And then they swam: Two men, one rare disease and the first unsupported rowboat crossing of the Indian Ocean

  • Mar 04, 2015
  • 618 words
  • 3 minutes
Expand Image

Just weeks earlier, James Adair had been a normal teenager; now he was lying flat in a hospital bed, completely paralyzed. Adair could not see, breathe or move, but he was fully conscious, aware and presumably terrified. Like most sufferers of Guillain-Barré Syndrome, Adair lived to tell the tale, albeit with lasting paralysis in his feet. Unlike the others, Adair became one of the first people to row unsupported across the Indian Ocean.

Australia to Mauritius. 5,600 km. Two men, one rowboat, zero nautical expertise.

“I wanted to experience freedom…again,” Adair says in the film. “People said, you’ve got to be sensible and remember who you are and what’s happened to you. You shouldn’t go and take risks like this. But I said, absolutely, I think I’m prepared to pay the ultimate penalty, just to have a taste of that freedom. I don’t think that anything should be off limits, to anyone.”

When their rowboat capsized off the coast Mauritius – a tiny island nation 1,100 km east of Madagascar — Adair and boat-mate Ben Stenning nearly did end up paying the ultimate price. In their efforts to alert searchers to their location, a misfired flare wounded Adair’s leg, leaving the pair to swim desperately through thrashing waters over sharp coral, with a trail of blood behind dissipating behind. Eventually they stumbled to shore, completing the first unsupported rowboat crossing of the Indian Ocean.

In and then we swam, English filmmaker Ben Finney chronicles Adair and Stenning’s journey from nautical newbies to accomplished mariners. Awarded Best Exploration and Adventure Film at the 2014 Banff Mountain Film Festival, Finney’s film pieces together footage the pair collected during the open water crossing with their reflections on the completed journey.

Currently working on a documentary on the 2014 Victoria Strait Expedition search for the lost ships of the Franklin Expedition that will air on CBC, PBS and Channel 4 in Britain, Finney keeps and then we swam’s primary focus on the adventure itself rather than the obstacles overcome to make the attempt. In the film, Adair is 100% intrepid adventurer and 0% victim. It is compelling storytelling that doesn’t get dewy-eyed about Adair’s struggle with Guillain-Barré, but nevertheless highlights some of the challenges that rare disease sufferers face.

As with other rare diseases, Guillain-Barré lacks a cure. By definition, a disease is considered rare when it affects less than 1 in 2,000 people, and according to the Toronto-based Ibellieve Foundation, a rare disease-focused charity, the rarity of each individual rare disease means that pharmaceutical companies have no real financial incentive to develop therapies for any one of them.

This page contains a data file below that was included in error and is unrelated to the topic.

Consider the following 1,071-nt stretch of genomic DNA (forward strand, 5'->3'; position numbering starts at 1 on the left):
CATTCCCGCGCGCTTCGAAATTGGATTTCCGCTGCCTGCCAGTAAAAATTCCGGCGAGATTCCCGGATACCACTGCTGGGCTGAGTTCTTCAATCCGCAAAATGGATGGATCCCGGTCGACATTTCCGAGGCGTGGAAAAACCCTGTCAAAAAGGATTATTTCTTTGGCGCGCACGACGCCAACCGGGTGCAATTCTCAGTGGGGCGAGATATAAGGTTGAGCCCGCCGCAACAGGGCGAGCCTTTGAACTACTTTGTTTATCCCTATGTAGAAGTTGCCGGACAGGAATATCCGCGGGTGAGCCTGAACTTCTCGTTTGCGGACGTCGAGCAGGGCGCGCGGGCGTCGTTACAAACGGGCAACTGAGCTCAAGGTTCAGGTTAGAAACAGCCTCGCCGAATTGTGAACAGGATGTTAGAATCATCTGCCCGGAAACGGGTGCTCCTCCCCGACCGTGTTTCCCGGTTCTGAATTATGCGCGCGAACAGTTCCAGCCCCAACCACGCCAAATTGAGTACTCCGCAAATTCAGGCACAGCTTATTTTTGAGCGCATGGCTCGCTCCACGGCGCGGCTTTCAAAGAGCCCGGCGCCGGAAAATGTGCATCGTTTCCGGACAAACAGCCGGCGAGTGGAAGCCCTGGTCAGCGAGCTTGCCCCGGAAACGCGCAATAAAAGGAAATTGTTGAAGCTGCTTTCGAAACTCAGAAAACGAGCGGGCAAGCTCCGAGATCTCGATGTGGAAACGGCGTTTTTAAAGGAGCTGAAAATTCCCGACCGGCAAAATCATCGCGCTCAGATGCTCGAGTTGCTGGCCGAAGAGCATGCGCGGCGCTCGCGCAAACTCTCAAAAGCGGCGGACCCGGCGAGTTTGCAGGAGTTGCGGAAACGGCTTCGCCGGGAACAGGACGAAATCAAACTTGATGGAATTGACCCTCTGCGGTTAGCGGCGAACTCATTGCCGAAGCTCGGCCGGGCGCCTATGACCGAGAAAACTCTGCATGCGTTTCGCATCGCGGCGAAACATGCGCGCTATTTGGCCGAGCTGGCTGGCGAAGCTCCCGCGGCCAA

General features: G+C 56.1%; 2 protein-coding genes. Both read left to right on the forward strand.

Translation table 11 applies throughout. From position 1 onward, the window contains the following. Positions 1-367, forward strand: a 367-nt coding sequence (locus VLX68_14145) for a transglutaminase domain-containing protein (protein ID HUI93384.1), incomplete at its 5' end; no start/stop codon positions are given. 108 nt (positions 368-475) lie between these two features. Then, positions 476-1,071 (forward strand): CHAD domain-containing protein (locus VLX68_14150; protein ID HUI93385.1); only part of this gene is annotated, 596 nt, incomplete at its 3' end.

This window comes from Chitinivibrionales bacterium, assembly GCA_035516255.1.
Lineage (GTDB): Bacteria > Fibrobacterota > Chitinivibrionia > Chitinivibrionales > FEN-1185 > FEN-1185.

Guillain-Barré afflicts just 1 in 100,000 people, but combined, rare diseases will affect 1 in 12 Canadians in their lifetimes. In Canada, funding available to treat the diseases varies from province to province, with treatments for some sufferers not covered by provincial health plans. The foundation advocates for a cohesive national approach to rare disease treatment.

As part of a burgeoning social media movement to raise awareness of the paradox of how common rare diseases are when considered collectively, the Ibellieve Foundation is pushing the #raredare hashtag on Twitter, Facebook and Instagram, where social media users dare each other in return for donations to rare disease charities. And while playing the ukelele at San Francisco’s Fisherman’s wharf or skiing Blackcomb Glacier in your underwear may be pretty out there, we’re willing to bet no one ever tops rowing unsupported across the Indian Ocean.

and then we swam is available at:

Learn more about rare diseases and the Ibellieve Foundation at


Related Content

Ten years after the release of her seminal book Sea Sick, Alanna Mitchell again plumbs the depths of the latest research on the health of the world’s oceans — and comes up gasping


“There’s no coming back from this:” Why the global ocean crisis threatens us all

Ten years after the release of her seminal book Sea Sick, Alanna Mitchell again plumbs the depths of the latest research on the health of the world’s oceans — and comes up gasping

  • 4426 words
  • 18 minutes


The untold story of the Hudson’s Bay Company

A look back at the early years of the 350-year-old institution that once claimed a vast portion of the globe

  • 4473 words
  • 18 minutes


9 ocean stories to mark the UN Decade of Ocean Science

The United Nations Decade of Ocean Science kicks off Feb. 3, 2021

  • 1103 words
  • 5 minutes

Science & Tech

Encouraging tech innovations to safeguard ocean health

Part one of Canada’s Ocean Supercluster: A six-part series

  • 1005 words
  • 5 minutes